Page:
The point of this little anecdote is that often mothers have profoundly unhealthy attitudes to their daughters' weddings. This tendency is especially strong in cases of women who arrive at middle age with no life of their own. I often see my friends' mothers go completely nuts over their daughters' weddings. We live in a culture that repeats obssessively how a wedding is a most important day of a woman's life (which sounds prety scary. Does it mean that it's all downhill after that? That nothing of importance will ever happen to you again?). For the most part, women come out of weddings profoundly disappointed. The actuall wedding day turns into being all about the invitations, the menu, the center-piece, and the myriad little details that are boring, annoying , and have nothing to do with love and romance.

Women feel cheated out of this profound, crucial and life-changing experience that they were promised on a wedding day. So when their daughters get married, they see it as an opportunity to relive the experience and finally try to make it right. And, of course, it still doesn't work because they way weddings are traditionally envisioned, organized and experienced can only lead to disappontment and frustration.

Then again, there are always the granddaughters.

Wednesday, October 28, 2009

More Idiocy from Texas

It isn't like I'm looking for these things on purpose but I keep hearing extremely weird things about Texas every day.

I just discovered that there is a university there that offers ONLINE beginners courses in the Spanish language. These people actually think that language can be taught online. Has anybody heard anything so ridiculous? Where did they get inspired by this idea? Was it the President Bush's claim that he spoke Spanish? Well, people, he didn't. And neither will your miserable students whom you are cheating out of an education.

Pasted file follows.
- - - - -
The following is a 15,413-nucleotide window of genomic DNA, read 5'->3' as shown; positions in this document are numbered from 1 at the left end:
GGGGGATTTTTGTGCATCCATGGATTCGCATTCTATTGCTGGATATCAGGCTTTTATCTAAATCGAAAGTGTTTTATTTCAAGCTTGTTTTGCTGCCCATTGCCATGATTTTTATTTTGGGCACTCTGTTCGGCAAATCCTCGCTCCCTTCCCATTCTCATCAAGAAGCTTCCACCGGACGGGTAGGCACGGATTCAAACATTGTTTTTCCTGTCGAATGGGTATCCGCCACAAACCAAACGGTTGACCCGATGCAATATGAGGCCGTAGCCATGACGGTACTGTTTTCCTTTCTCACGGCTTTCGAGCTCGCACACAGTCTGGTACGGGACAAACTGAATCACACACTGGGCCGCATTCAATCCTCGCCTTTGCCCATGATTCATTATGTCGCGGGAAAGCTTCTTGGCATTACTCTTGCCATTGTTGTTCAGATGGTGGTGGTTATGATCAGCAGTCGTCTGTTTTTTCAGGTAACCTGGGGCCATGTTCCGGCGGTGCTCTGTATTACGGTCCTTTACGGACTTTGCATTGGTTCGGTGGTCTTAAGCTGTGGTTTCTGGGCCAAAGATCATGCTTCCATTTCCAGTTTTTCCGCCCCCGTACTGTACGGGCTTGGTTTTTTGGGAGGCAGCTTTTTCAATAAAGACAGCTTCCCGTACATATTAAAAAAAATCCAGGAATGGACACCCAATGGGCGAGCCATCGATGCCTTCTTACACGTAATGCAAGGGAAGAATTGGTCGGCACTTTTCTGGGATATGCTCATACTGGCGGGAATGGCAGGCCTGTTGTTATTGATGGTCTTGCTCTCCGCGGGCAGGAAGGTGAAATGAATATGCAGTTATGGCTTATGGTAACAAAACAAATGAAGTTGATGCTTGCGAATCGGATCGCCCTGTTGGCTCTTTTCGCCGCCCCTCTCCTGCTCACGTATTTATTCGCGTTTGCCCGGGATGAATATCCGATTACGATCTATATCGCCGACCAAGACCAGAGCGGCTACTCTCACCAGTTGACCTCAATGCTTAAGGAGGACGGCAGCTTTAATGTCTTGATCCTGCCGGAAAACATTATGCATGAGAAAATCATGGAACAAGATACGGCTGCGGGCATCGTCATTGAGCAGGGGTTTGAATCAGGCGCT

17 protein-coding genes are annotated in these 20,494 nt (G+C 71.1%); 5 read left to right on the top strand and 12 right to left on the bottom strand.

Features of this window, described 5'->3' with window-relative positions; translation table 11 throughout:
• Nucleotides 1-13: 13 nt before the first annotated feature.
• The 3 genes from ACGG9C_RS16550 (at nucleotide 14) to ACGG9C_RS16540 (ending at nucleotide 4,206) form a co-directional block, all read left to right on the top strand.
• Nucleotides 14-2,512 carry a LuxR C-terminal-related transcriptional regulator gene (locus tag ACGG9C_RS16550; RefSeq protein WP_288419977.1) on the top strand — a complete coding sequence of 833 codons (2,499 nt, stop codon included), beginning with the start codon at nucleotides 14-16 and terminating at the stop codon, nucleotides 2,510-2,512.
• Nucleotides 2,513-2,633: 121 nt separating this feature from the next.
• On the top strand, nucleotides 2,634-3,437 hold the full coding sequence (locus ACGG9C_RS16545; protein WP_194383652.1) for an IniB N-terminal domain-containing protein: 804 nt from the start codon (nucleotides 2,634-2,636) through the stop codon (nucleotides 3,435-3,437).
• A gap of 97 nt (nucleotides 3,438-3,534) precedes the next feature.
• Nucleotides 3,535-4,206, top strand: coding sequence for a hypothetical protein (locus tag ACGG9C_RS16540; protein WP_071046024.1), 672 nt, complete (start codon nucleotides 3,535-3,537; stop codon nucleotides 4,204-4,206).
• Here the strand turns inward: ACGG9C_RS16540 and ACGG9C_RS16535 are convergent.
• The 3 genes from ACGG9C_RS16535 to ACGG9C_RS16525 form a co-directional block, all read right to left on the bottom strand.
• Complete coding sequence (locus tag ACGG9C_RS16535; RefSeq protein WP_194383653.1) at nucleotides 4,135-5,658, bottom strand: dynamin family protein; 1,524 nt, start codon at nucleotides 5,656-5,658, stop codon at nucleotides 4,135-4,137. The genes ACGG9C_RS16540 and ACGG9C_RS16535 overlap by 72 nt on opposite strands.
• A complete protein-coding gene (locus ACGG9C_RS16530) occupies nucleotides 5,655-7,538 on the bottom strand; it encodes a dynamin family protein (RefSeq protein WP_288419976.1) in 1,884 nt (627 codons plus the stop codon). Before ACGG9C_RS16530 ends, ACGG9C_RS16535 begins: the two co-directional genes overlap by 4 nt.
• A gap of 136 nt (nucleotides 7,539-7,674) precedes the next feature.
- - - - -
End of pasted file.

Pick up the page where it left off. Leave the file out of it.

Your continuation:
Sent via BlackBerry by AT&T

Postdocs in Humanities

There is this truly evil system that unfortunately is becoming more and more widespread and that consists of offering postdoc positions to recent PhD graduates in the Humanities. Postdocs make some sense in sciences. A newly-minted PhD has a chance to work in a lab run by an esteemed professor, engage in some research, get some publications out, etc. In the Humanities, however, this system makes absolutely no sense. Postdocs in the Humanities do the exact same work as Assistant professors. The only difference is that they are paid a lot less and don't get any benefits or support for their research.

The only reason why universities today open more and more postdoc positions in the Humanities is because they want to save money and exploit these poor postdocs without offering them anything in return. While in sciences a postdoc position is a necessary step that leads you to a tenure-track position, this is not the case in the Humanities. Once you fall into the postdoc trap, you might never climb out of it. I have seen people going from one miserable postdoc to another for years. Being stuck in this position means that you have no hope for tenure, no financial assiatnce for your research, no job security, and often no benefits.

I believe that we should do everything we can to resist the introduction of postdoc positions in the Humanities in our schools. This practice is exploitative and it robs young academics of any future. This is wrong, people. Let's not allow this to happen. More than half of all instruction at American universities is now performed by part-time faculty and this horrible trend is growing. We don't want our students to be taught by grievously underpaid, overworked, and exploited people who are worrying themselves sick about whether they will even have a salary next academic year.